This is part of our ongoing series helping consumers better understand chemicals, chemistry, and product formulations. We translate the science, bust the myths, and give you an honest assessment, so you can make informed choices for your family!
What it is: Phenoxyethanol can be found naturally in green tea, but the commercial ingredient is synthetically produced in a laboratory creating what’s termed a “nature identical” chemical. Specifically, it’s created by treating phenol with ethylene oxide in an alkaline medium which all reacts to form a pH-balanced ingredient.
What it does: Fights bacteria. Most personal care products are made with a lot of water and a variety of nutrients (consider all of the natural oils and botanicals in Honest products!) which makes an incredibly hospitable breeding ground for microorganisms. What’s worse – the product might smell and look just fine, but be swarming with bacteria or fungi that are dangerous to your health. Effective preservatives are vital for ensuring safety!
Why we use it: We use phenoxyethanol in a very low concentration as a preservative in 5 of our products (Stain Remover, Multi-Surface Spray, Dish Soap, Hand Soap & Laundry Detergent) because the most accessible alternatives for these types of formulas include parabens and formaldehyde-releasing preservatives. Both are classes of chemicals with demonstrable evidence of potential health risks, whereas phenoxyethanol is very safe at low levels. It’s been tested on the skin and eyes and it is non-irritating and non-sensitizing at levels of 2.2% or lower while being effective at only 1% concentrations. The European Union and Japan both approve its use up to that 1% level and our formulas fall well below the recommendation at 0.5% or less (depending on the specific product).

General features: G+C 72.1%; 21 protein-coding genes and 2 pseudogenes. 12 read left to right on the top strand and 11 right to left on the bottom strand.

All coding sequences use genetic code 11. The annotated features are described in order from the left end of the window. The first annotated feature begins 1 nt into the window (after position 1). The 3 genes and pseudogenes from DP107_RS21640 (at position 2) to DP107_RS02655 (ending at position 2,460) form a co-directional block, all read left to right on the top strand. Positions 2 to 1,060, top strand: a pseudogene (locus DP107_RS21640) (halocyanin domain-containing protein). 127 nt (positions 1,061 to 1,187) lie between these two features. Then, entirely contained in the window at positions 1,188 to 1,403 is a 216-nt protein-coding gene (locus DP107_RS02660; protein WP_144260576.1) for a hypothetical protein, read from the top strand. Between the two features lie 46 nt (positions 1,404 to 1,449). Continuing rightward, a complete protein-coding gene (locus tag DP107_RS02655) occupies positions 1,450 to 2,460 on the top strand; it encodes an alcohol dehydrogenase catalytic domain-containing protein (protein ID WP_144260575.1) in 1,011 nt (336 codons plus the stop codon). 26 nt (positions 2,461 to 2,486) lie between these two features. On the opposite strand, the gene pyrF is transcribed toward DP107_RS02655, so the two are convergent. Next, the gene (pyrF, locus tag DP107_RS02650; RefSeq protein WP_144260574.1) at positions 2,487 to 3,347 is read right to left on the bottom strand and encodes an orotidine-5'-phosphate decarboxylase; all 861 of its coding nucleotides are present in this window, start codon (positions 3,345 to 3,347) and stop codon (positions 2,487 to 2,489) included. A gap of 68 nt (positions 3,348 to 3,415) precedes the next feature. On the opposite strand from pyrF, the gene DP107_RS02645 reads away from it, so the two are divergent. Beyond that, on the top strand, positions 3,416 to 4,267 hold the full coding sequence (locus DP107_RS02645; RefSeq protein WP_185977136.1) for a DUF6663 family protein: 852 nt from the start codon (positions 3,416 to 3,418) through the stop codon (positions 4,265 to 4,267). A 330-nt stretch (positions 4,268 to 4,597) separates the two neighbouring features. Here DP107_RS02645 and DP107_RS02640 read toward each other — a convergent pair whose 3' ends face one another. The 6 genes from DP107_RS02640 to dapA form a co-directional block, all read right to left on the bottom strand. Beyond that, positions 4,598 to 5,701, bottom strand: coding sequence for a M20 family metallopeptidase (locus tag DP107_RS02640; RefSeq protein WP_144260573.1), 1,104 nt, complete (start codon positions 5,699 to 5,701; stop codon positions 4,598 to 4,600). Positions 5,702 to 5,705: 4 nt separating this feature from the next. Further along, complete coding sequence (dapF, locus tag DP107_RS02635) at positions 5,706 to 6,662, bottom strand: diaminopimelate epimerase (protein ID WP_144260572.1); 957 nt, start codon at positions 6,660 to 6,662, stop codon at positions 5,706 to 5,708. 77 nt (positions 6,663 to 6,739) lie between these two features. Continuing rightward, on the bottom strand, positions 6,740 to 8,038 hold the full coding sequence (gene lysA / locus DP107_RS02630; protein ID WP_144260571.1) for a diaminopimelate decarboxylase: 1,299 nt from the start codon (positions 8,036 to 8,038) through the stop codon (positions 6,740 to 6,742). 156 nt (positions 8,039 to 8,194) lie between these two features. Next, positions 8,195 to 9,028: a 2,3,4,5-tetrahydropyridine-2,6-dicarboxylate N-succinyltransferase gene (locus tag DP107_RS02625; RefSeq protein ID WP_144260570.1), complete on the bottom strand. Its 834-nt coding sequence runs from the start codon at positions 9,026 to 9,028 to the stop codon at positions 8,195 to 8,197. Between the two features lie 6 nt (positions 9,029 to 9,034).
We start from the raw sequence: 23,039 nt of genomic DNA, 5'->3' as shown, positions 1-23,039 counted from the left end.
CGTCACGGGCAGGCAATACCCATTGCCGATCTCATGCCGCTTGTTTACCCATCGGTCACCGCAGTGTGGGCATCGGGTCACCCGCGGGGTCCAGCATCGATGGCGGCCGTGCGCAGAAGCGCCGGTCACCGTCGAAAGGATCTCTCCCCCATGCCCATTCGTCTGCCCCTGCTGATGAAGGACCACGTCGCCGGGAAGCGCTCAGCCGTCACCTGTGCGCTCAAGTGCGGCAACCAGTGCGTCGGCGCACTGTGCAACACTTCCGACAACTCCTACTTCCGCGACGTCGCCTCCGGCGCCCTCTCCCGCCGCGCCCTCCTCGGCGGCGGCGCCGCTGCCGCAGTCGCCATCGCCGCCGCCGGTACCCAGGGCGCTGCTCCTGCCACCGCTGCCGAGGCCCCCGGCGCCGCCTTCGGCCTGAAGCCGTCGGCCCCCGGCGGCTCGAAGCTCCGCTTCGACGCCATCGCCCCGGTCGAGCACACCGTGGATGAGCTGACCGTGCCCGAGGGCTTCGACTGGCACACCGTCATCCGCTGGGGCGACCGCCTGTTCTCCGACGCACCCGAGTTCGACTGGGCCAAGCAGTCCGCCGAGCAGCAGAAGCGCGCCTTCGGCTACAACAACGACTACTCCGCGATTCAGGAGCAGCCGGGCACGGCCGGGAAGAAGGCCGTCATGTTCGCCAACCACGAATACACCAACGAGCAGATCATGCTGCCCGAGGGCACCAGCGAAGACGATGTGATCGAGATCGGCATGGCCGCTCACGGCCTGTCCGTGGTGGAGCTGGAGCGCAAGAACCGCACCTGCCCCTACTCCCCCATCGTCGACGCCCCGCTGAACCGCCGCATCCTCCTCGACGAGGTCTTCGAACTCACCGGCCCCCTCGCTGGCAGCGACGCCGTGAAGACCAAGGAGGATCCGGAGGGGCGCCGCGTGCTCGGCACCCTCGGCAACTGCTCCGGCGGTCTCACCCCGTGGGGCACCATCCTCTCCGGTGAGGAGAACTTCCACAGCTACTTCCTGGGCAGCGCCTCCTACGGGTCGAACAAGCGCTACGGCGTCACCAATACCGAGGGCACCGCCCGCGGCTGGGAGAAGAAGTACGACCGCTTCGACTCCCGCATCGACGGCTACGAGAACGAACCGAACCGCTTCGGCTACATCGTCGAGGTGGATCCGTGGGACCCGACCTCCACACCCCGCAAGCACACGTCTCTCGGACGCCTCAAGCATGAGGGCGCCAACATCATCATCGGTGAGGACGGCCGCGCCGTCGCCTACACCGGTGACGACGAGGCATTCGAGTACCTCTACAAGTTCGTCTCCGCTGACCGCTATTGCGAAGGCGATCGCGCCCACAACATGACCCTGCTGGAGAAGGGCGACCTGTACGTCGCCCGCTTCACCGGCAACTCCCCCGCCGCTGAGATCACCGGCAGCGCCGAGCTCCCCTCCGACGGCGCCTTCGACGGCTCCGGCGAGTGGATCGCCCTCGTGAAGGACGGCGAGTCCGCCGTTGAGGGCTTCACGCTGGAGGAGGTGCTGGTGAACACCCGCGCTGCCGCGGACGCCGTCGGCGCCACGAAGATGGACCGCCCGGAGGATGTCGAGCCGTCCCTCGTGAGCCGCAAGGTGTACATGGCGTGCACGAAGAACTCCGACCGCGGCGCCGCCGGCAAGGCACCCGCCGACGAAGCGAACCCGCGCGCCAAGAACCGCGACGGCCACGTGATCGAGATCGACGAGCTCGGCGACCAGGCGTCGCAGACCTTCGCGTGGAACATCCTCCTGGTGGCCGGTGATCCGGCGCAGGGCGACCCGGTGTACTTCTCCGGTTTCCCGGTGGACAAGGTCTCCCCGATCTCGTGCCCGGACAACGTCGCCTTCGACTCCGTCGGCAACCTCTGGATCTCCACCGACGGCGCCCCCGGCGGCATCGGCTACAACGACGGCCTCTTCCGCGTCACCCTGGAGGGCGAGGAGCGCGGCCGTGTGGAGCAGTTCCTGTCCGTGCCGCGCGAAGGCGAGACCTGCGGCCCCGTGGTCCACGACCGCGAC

Even better, phenoxyethanol doesn’t react with other ingredients, air, or light. This kind of stability makes it an especially effective preservative.
What’s more, it’s included in the Handbook of Green Chemicals and is also Whole Foods Premium Body Care approved. And, their standards, developed by a team of scientists over the course of years, are some of the strictest available. If these two credible sources give it a thumbs-up, we do, too.
Why we’re featuring it today: We regularly hear from customers concerned about this ingredient because there’s quite a bit of online controversy about its safety. You’ll find it being mentioned as everything from a developmental and reproductive toxicant to being linked to cancer. Fundamentally, it’s poorly interpreted science.
Here’s the real deal: Most of the studies that have found significant negative health impacts are based on full-strength or high-dose exposures. In real life usage, exposures are quite small. That’s why it’s approved at levels up to 1%. It’s all about the final formulation.
Think of it like a cupcake recipe. You wouldn’t want to eat a mouthful of salt, or raw egg, or flour, or probably any other ingredient that goes into a cupcake. (Not only would it taste disgusting, eating a bunch of salt or raw eggs could make you sick!) But mixed in just the right amounts, baked just the right way, a cupcake is divine. That’s the magic of chemistry! Product formulations work the same way.
We’d like to point out a study that helped inform our decision to use it – a study conducted on pre-term newborn babies finding a phenoxyethanol-based antiseptic as the preferred, gentle formula that’s quickly metabolized by even a premature baby’s system.
Now, we’re not trying to write-off our customers concerns about this ingredient – honestly, it’s not perfect, but there are not many preservatives that are. Even alcohol can be harsh and has it’s limitations.
Given all this, we recognize that phenoxyethanol isn’t perfect, and we are actually already trying to find a replacement. It’s the spirit of the company and our commitment to you, to always try to do better!
We certainly stand behind the safety of our products, but we know there’s always room for improvement and we take all of our customers’ feedback and concerns to heart.
Have any other questions or concerns about phenoxyethanol? We’re happy to hear them and help you better understand this ingredient!
International Journal of Toxicology Final Report on the Safety Assessment of Phenoxyethanol
CIR Safety Review: The CIR Expert Panel reviewed safety data on Phenoxyethanol and noted that it was practically nontoxic via oral and dermal administration.